HJ is now 13.5 years old, and his refractive progression since being fit with MiSight® 1 day at age 10 is the spherical equivalent of R -0.63D and L -1.00D. His parents are very pleased with this outcome. Figure 1 below shows a refractive progression chart for HJ - a format created by the eye care professional and used frequently when explaining myopia management commencement and outcomes to parents.
Figure 1: Charting of refraction based on age for individual patient HJ, as created by Indie Grewal. The red line indicates when HJ was fit with MiSight®1 day.
Indie's key learning points
- Making time to start a positive conversation about myopia pays dividends, from the first appointment onwards. It shows that as an eye care professional you are positively engaged in a child's future. It also makes ongoing conversation about myopia easier as the message is continuously being reiterated at each appointment.
- Although myopia is nothing new, myopia management is a relatively new subject and one that, for many parents, is a new approach in childhood eye care.
- Having set the foundations of the significance of myopia, this makes starting myopia management as early as possible the expected method of managing a child's vision.
- Speaking in positive terms, e.g. "myopia management is about maintaining good ocular health now and into the future", adds to the message of the positive benefits of contact lenses for children. This message is further reinforced with the positive benefits of contact lenses for children. This supports recommendations such as "my preferred method of managing your child's myopia, based on research, is with contact lenses".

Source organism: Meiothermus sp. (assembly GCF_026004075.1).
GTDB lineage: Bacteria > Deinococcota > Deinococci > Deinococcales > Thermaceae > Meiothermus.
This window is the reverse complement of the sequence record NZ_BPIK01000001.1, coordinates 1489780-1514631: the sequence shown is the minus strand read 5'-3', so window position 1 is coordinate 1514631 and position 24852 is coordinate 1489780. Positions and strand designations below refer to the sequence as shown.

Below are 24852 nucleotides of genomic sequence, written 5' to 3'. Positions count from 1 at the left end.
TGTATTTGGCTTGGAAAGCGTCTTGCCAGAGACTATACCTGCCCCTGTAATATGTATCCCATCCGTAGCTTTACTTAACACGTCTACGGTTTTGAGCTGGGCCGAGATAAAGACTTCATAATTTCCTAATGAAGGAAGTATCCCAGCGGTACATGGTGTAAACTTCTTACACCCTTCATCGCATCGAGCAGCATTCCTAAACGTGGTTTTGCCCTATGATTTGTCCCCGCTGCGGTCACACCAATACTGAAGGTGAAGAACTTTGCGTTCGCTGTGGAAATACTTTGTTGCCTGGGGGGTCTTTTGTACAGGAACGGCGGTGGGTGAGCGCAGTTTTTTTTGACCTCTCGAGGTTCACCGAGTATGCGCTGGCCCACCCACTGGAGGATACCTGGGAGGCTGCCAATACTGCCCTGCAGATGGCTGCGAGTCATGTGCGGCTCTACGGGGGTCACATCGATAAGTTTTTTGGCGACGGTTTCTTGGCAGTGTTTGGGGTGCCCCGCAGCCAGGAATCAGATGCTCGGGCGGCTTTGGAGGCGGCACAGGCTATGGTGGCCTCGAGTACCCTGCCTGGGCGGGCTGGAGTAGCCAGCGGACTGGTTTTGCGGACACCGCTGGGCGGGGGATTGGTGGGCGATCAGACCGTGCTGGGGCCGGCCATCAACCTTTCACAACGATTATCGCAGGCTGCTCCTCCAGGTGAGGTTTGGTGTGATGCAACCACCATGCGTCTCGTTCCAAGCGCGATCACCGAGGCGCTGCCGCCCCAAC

Meet the Authors:
About Indie Grewal
Indie is a qualified Dispensing Optician and Optometrist with over 30 years’ experience within the Optical Industry and is currently practising at Leightons Opticians & Hearingcare in St Albans, UK. As well as participating in contact lens clinical trials, he has a special interest in Myopia Management and multifocal contact lens fitting. Indie’s passion for contact lenses has seen him work with major contact lens manufacturers and as a key opinion leader he has presented both in the UK and internationally. Indie is a Fellow of the British Contact Lens Association (BCLA) as well as their Immediate Past President.
This content is brought to you thanks to unrestricted educational grant from
- Flitcroft DI, He M, Jonas JB, Jong M, Naidoo K, Ohno-Matsui K, Rahi J, Resnikoff S, Vitale S, Yannuzzi L. IMI - Defining and Classifying Myopia: A Proposed Set of Standards for Clinical and Epidemiologic Studies. Invest Ophthalmol Vis Sci. 2019 Feb 28;60(3):M20-M30.
FDA Indications for use (US only): MiSight® 1 day (omafilcon A) soft (hydrophilic) contact lenses for daily wear are indicated for the correction of myopic ametropia and for slowing the progression of myopia in children with non-diseased eyes, who at the initiation of treatment are 8-12 years of age and have a refraction of -0.75 to -4.00 diopters (spherical equivalent) with ≤0.75 diopters of astigmatism. The lens is to be discarded after each removal.